How special is the UK’s relationship with the USA?

Our associations with the US are indeed vital. They are associations of kith, kin and shared values. But our interests have often diverged, not least today with Washington's wrong-headed belief we should be closer to the EU

Close but not too close
Sir John Redwood MP
On 28 December 2014 07:38

Many UK leaders and commentators lay great emphasis on the “special relationship”. I agree with them that it is special in two respects. The long joint history is the first tie. It started well with the plucky story of English settlers establishing the core of the eastern seaboard colonies that were to be the decisive influence on the emerging USA.

These associations of kith, kin, and shared values do matter, despite the way these same “English virtues” had to be asserted in new language and with muskets by the settlers in the War of Independence. Both sides are largely at peace with their past.

The US can be relaxed about the War of Independence because they won and went on to far greater things. The UK can be relaxed because many of us think the settlers were right to revolt against crass decisions by the British government of the day. We enjoy some reflected glory in what the US became.

The willingness to co-operate, take up arms and mutually support is also what most of these commentators and strategists believe. There is some truth in that. There is a high degree of co-operation between the intelligence and military forces of both countries.

The UK has been most willing to assist the US in a wide range of military interventions worldwide in recent years. Whilst the US has been the dominant military partner, the presence of the UK with voice and supporting military capability has been helpful to the US in putting its case worldwide and showing it has friends and allies who share its outlook.

NATO remains the bedrock of UK home defence against possible future serious threats, and the US commitment to the NATO guarantee is central to strategic thinking. I am all in favour of us working for a strong NATO and developing our joint working on intelligence and military matters wherever possible.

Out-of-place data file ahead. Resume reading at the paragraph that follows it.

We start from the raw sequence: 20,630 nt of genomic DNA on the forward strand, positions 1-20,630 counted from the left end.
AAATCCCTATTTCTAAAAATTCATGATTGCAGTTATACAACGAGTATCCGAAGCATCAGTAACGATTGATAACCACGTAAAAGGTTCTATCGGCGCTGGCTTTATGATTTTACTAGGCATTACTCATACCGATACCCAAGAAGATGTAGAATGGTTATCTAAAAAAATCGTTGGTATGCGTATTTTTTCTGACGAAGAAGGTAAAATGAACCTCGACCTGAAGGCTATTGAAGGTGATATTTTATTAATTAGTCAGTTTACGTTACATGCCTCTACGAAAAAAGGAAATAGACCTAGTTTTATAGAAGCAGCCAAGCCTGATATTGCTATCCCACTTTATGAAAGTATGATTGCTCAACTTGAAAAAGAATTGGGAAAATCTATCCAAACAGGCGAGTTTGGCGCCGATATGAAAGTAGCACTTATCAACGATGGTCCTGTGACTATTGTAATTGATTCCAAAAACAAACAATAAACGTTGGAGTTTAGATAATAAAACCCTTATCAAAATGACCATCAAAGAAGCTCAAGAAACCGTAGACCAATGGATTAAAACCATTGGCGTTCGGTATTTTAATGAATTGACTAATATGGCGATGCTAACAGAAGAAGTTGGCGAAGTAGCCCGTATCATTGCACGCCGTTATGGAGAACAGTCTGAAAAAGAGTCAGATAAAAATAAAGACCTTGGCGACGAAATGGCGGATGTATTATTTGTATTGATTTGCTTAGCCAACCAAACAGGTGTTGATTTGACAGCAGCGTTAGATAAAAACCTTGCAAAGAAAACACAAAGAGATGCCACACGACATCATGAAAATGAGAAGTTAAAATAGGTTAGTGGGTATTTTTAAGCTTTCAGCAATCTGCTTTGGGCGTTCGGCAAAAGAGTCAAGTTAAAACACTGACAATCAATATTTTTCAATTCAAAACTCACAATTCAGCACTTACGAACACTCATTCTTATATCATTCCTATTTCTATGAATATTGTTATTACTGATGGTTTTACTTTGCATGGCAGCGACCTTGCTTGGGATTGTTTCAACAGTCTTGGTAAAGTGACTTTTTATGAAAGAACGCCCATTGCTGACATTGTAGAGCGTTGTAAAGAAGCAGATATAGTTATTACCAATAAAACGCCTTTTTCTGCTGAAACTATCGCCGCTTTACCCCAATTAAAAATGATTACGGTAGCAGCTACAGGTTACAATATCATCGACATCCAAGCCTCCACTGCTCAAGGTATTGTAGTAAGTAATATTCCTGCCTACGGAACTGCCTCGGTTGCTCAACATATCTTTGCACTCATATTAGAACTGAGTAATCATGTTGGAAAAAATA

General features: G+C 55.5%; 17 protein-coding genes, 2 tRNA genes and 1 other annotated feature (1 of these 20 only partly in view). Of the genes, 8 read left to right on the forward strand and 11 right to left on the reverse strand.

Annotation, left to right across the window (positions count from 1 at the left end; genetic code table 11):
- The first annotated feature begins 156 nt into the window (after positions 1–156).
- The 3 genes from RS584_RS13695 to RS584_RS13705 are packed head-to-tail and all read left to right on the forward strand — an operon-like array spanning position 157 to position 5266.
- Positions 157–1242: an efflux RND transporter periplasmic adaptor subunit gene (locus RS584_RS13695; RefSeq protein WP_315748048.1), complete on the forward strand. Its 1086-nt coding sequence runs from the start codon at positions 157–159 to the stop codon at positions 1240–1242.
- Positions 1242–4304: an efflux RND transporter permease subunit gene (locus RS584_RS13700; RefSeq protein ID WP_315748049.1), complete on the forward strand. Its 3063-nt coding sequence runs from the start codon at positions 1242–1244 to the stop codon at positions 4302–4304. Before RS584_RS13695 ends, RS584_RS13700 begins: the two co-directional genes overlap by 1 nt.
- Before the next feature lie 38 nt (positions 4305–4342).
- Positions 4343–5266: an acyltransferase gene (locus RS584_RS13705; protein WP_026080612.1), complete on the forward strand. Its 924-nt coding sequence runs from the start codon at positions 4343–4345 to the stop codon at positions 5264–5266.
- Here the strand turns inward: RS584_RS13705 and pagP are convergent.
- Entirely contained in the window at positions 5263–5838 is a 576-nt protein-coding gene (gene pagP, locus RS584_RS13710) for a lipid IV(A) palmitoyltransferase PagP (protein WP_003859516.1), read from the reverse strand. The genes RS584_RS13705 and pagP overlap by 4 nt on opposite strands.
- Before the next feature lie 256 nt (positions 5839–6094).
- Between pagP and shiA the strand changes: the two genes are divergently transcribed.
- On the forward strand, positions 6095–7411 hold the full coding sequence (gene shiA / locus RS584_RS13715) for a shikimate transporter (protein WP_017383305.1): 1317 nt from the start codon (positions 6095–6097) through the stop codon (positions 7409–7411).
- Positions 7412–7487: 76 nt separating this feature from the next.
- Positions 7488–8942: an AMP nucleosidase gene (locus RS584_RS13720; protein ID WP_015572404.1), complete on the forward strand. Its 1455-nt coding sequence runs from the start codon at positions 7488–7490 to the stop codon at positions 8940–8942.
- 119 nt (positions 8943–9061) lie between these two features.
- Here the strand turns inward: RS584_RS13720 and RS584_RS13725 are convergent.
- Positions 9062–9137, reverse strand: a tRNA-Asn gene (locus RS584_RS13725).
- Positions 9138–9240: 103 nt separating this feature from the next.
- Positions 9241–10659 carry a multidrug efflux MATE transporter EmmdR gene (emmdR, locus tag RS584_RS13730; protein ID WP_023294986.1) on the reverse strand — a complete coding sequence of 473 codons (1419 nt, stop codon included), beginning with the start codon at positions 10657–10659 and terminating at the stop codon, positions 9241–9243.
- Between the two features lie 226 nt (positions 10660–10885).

However, the world can change. The US and the UK in the end need to consider their own individual national interests. They are not always the same. The UK stayed out of the Viet Nam war, which turned out to be a good call, without undermining the whole alliance.

The US was not willing to back the UK against Argentina over the Falklands, trying to pose as a peace making friend of both countries when Argentina had violated international law and trodden on the UK’s interests and duties to the islanders.

The USA did not enter the 2nd World War as a fighting ally of the UK until late 1941, and had been an even later entrant to the Great War of 1914-18. The UK needs to remember its history and make sure it has its own capability to defend our interests overseas and our own islands when need arises.

Sometimes people say all is well if the Prime Minister has a strong relationship with the President. Again history should lead to some shading of this view.

Margaret Thatcher’s relationship with Mr Reagan was very good, but it did not produce US military or diplomatic support over the Falklands. Churchill’s relations with the White House were actively cultivated but it did not produce the early and strong military support he needed. Mr Cameron’s relationship with Mr Obama is as far as I know a good one, but this President has a different view of our shared history and a wish to reorient the US more towards the Pacific where the UK can offer less help.

As long as the US State department holds the view that the UK should get on with submitting itself to the EU, to be of more help in the councils of Brussels to the US, the more the relationship will have its strains.

The USA, proud of its own hard won independence, needs to grasp just how strongly many UK citizens oppose the idea of losing our independence to the EU.

Some pro EU people in the UK make out that Britain would need to become more dependent on the US if we left the EU. It appears that the choice is rather different to that.

We either become more dependent on both the EU and USA, or we become more independent of both. From my reading of history, and based on my instincts, I think we need to be more independent of both, capable of defending ourselves if need arises.

Mr. Redwood's writing is re-posted here by his kind permission. This and other articles are available at

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